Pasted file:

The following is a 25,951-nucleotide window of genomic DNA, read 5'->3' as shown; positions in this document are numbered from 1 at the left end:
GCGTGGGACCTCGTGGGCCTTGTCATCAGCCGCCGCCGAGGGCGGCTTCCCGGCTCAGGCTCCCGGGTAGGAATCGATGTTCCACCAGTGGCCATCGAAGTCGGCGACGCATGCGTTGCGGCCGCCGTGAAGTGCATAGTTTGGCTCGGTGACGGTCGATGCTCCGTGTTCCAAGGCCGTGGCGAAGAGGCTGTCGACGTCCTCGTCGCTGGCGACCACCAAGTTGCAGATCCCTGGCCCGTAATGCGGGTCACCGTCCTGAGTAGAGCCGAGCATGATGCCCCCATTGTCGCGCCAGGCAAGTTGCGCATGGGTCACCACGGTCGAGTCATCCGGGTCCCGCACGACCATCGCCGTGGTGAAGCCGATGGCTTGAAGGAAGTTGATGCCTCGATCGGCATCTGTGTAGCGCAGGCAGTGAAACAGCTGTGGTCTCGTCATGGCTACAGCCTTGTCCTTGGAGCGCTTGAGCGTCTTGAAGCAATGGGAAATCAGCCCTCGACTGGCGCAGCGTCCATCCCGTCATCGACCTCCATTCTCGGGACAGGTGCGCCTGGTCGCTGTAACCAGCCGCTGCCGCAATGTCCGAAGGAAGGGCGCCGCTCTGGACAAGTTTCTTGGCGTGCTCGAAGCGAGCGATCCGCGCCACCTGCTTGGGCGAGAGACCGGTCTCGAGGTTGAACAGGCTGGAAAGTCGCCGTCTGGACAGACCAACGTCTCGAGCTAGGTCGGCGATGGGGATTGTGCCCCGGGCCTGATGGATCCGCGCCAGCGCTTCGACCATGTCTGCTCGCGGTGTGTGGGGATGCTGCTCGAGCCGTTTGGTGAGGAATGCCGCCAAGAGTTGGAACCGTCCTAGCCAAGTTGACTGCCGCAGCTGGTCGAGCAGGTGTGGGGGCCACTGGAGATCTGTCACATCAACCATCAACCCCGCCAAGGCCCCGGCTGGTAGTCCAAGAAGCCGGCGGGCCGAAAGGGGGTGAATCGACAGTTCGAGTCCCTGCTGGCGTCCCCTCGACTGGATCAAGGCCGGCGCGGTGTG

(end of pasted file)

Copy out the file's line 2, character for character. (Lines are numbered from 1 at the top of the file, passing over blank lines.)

GCGTGGGACCTCGTGGGCCTTGTCATCAGCCGCCGCCGAGGGCGGCTTCCCGGCTCAGGCTCCCGGGTAGGAATCGATGTTCCACCAGTGGCCATCGAAGTCGGCGACGCATGCGTTGCGGCCGCCGTGAAGTGCATAGTTTGGCTCGGTGACGGTCGATGCTCCGTGTTCCAAGGCCGTGGCGAAGAGGCTGTCGACGTCCTCGTCGCTGGCGACCACCAAGTTGCAGATCCCTGGCCCGTAATGCGGGTCACCGTCCTGAGTAGAGCCGAGCATGATGCCCCCATTGTCGCGCCAGGCAAGTTGCGCATGGGTCACCACGGTCGAGTCATCCGGGTCCCGCACGACCATCGCCGTGGTGAAGCCGATGGCTTGAAGGAAGTTGATGCCTCGATCGGCATCTGTGTAGCGCAGGCAGTGAAACAGCTGTGGTCTCGTCATGGCTACAGCCTTGTCCTTGGAGCGCTTGAGCGTCTTGAAGCAATGGGAAATCAGCCCTCGACTGGCGCAGCGTCCATCCCGTCATCGACCTCCATTCTCGGGACAGGTGCGCCTGGTCGCTGTAACCAGCCGCTGCCGCAATGTCCGAAGGAAGGGCGCCGCTCTGGACAAGTTTCTTGGCGTGCTCGAAGCGAGCGATCCGCGCCACCTGCTTGGGCGAGAGACCGGTCTCGAGGTTGAACAGGCTGGAAAGTCGCCGTCTGGACAGACCAACGTCTCGAGCTAGGTCGGCGATGGGGATTGTGCCCCGGGCCTGATGGATCCGCGCCAGCGCTTCGACCATGTCTGCTCGCGGTGTGTGGGGATGCTGCTCGAGCCGTTTGGTGAGGAATGCCGCCAAGAGTTGGAACCGTCCTAGCCAAGTTGACTGCCGCAGCTGGTCGAGCAGGTGTGGGGGCCACTGGAGATCTGTCACATCAACCATCAACCCCGCCAAGGCCCCGGCTGGTAGTCCAAGAAGCCGGCGGGCCGAAAGGGGGTGAATCGACAGTTCGAGTCCCTGCTGGCGTCCCCTCGACTGGATCAAGGCCGGCGCGGTGTG